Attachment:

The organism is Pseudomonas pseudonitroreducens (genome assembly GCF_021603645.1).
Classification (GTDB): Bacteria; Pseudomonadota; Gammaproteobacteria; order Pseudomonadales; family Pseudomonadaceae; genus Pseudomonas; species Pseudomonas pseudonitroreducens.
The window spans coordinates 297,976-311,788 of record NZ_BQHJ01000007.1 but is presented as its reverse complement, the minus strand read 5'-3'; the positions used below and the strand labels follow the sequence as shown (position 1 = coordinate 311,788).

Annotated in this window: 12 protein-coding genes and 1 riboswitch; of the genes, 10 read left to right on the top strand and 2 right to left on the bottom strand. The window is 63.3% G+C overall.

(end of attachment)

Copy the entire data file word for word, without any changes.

The organism is Pseudomonas pseudonitroreducens (genome assembly GCF_021603645.1).
Classification (GTDB): Bacteria; Pseudomonadota; Gammaproteobacteria; order Pseudomonadales; family Pseudomonadaceae; genus Pseudomonas; species Pseudomonas pseudonitroreducens.
The window spans coordinates 297,976-311,788 of record NZ_BQHJ01000007.1 but is presented as its reverse complement, the minus strand read 5'-3'; the positions used below and the strand labels follow the sequence as shown (position 1 = coordinate 311,788).

Annotated in this window: 12 protein-coding genes and 1 riboswitch; of the genes, 10 read left to right on the top strand and 2 right to left on the bottom strand. The window is 63.3% G+C overall.